cinderella, she seems so easy


freshmen. today, the word smacks of painfully earnest naivete and awakens a big sister-like tenderness in an older, wiser me, but once upon a time, i was one of them: a single eager face in a sea of one thousand six hundred eighty-four. i was as bright-eyed, bushy-tailed and utterly bewildered as the rest of them, but i still found it hard to relate to my classmates. for starters, i refused to use that infernal crimson lanyard to keep my keys handy. not only did it look ridiculous, i'd somehow missed the event where the rest of the class had received theirs...or had i lost it? i couldn't quite keep my room (or life) in order, either. these days, i'm wary of the overzealous first-year who aggressively forges awkward relationships with professors and teaching assistants, speaking up way too often in class despite the knowing smirks from their upperclassmen peers. i was not one of those freshmen.

aside from french and writing, i skipped class habitually. at first, i slept in for the novelty of it, later because the work i'd missed seemed too daunting to tackle. i avoided experimenting with the college party scene, instead pairing up with my boyfriend and becoming a hardcore homebody.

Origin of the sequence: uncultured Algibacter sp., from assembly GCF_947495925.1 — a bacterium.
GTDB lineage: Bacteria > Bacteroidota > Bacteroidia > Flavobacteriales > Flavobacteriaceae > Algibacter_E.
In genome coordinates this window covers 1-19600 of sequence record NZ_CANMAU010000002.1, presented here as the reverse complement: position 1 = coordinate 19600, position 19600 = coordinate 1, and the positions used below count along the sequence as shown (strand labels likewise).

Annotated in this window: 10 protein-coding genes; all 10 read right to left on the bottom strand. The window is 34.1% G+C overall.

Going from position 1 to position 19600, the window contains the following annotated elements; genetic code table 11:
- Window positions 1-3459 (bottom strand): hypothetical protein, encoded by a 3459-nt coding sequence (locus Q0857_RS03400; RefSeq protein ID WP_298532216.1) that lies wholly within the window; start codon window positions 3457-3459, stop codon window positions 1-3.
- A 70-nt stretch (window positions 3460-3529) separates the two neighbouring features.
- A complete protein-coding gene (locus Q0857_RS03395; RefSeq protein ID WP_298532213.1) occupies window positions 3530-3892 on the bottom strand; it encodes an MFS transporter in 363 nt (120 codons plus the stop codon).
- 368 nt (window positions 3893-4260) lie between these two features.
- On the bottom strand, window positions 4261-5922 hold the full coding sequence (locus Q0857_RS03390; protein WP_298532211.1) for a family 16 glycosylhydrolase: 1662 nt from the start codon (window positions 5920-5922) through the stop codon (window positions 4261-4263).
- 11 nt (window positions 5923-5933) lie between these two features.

stranded in unfamiliar territory with anxiety getting worse by the day, i literally stuck to what i knew, applying for a library job during my first week on campus to replace the one i'd had in high school. soon after getting hired, i rushed into work one evening, a couple of minutes late and too green to know that it wasn't a big deal. on my first day, i'd accidentally erased the contents of a vhs cassette, feigned illness, and went home mortified, so i made sure to bring substantial reading material with me - anything to avoid contact with my co-workers. that night, as i hurried past the swinging door to throw my belongings down and take a seat at the desk, someone commented, "nice coat." i wore an h&m trench, cream with oversized black plaid print, and i did feel a little bit like audrey hepburn when i cinched it tightly at the waist. "nice coat."


i knew the voice, albeit throaty and gruff, didn't belong to a man, but i instinctively turned to verify my suspicion. i'm positive my face registered visible surprise at what i saw: a rumpled blonde, well over six feet tall, peering at me through dark-rimmed glasses. she was slender but sturdy, with prominent features that gave her an almost goofy, birdlike appearance. still, i was taken in, downright intimidated by her presence.